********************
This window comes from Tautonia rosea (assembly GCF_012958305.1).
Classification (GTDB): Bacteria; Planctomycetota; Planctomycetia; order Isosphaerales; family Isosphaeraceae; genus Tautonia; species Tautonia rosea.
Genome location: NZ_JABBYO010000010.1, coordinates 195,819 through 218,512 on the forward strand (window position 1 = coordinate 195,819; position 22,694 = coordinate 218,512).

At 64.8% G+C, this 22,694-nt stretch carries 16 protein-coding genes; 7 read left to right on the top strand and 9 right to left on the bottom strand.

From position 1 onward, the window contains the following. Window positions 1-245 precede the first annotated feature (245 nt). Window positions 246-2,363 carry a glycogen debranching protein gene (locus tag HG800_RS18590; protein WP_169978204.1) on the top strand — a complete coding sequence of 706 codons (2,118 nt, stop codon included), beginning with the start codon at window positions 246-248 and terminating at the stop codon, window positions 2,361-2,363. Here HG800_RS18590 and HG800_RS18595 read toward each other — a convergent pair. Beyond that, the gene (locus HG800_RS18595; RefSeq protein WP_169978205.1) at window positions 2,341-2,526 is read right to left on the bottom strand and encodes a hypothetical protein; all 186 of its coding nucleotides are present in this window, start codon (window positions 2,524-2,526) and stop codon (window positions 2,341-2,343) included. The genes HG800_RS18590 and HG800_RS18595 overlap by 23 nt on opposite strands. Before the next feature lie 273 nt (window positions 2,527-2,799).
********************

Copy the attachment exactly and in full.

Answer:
This window comes from Tautonia rosea (assembly GCF_012958305.1).
Classification (GTDB): Bacteria; Planctomycetota; Planctomycetia; order Isosphaerales; family Isosphaeraceae; genus Tautonia; species Tautonia rosea.
Genome location: NZ_JABBYO010000010.1, coordinates 195,819 through 218,512 on the forward strand (window position 1 = coordinate 195,819; position 22,694 = coordinate 218,512).

At 64.8% G+C, this 22,694-nt stretch carries 16 protein-coding genes; 7 read left to right on the top strand and 9 right to left on the bottom strand.

From position 1 onward, the window contains the following. Window positions 1-245 precede the first annotated feature (245 nt). Window positions 246-2,363 carry a glycogen debranching protein gene (locus tag HG800_RS18590; protein WP_169978204.1) on the top strand — a complete coding sequence of 706 codons (2,118 nt, stop codon included), beginning with the start codon at window positions 246-248 and terminating at the stop codon, window positions 2,361-2,363. Here HG800_RS18590 and HG800_RS18595 read toward each other — a convergent pair. Beyond that, the gene (locus HG800_RS18595; RefSeq protein WP_169978205.1) at window positions 2,341-2,526 is read right to left on the bottom strand and encodes a hypothetical protein; all 186 of its coding nucleotides are present in this window, start codon (window positions 2,524-2,526) and stop codon (window positions 2,341-2,343) included. The genes HG800_RS18590 and HG800_RS18595 overlap by 23 nt on opposite strands. Before the next feature lie 273 nt (window positions 2,527-2,799).